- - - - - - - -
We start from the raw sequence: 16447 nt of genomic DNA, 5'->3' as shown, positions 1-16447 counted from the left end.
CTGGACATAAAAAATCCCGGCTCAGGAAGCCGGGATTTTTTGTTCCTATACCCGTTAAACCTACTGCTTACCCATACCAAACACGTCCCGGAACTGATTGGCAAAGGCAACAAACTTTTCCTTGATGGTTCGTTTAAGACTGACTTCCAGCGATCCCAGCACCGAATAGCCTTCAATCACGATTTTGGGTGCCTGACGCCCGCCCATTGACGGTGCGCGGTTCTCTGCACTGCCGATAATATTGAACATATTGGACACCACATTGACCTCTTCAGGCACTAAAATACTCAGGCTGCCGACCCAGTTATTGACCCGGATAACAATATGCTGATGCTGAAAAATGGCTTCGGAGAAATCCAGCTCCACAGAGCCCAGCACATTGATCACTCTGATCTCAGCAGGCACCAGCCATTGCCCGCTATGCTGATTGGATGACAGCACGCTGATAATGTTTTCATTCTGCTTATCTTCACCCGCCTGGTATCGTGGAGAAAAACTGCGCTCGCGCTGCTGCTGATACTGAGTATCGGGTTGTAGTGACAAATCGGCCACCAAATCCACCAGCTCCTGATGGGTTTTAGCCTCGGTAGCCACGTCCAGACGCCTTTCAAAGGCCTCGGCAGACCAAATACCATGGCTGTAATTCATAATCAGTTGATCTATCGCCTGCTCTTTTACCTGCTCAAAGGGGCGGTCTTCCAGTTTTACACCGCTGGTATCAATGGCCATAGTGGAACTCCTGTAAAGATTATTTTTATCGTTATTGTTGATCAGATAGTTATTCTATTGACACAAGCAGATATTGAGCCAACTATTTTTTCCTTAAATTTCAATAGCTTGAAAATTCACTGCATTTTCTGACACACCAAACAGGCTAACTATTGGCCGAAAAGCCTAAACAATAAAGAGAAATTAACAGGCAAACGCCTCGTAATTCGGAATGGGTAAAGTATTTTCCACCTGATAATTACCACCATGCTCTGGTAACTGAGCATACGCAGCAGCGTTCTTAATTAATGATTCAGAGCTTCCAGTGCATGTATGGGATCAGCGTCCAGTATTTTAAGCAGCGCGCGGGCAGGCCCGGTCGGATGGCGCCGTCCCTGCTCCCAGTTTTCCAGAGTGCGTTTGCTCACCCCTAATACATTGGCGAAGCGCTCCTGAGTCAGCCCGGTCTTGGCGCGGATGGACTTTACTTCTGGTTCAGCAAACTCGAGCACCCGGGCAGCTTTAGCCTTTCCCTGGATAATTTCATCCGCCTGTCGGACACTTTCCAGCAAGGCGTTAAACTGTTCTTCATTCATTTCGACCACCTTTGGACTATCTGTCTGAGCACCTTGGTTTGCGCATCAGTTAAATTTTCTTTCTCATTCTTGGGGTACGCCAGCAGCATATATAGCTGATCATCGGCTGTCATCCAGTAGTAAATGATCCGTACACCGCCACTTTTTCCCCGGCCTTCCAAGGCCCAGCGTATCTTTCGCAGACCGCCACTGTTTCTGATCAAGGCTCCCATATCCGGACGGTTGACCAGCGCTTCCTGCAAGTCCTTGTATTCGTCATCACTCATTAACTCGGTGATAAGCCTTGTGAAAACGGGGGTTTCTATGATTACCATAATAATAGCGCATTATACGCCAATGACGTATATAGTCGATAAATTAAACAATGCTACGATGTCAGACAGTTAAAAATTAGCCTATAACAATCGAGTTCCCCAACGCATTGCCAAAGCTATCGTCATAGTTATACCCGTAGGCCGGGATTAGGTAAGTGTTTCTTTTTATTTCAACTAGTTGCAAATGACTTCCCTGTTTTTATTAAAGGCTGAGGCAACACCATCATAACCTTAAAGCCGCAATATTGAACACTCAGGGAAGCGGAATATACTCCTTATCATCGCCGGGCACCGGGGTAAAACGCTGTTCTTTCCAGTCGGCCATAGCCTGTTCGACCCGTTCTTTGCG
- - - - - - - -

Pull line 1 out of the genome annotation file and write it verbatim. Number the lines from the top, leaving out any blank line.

We start from the raw sequence: 16447 nt of genomic DNA, 5'->3' as shown, positions 1-16447 counted from the left end.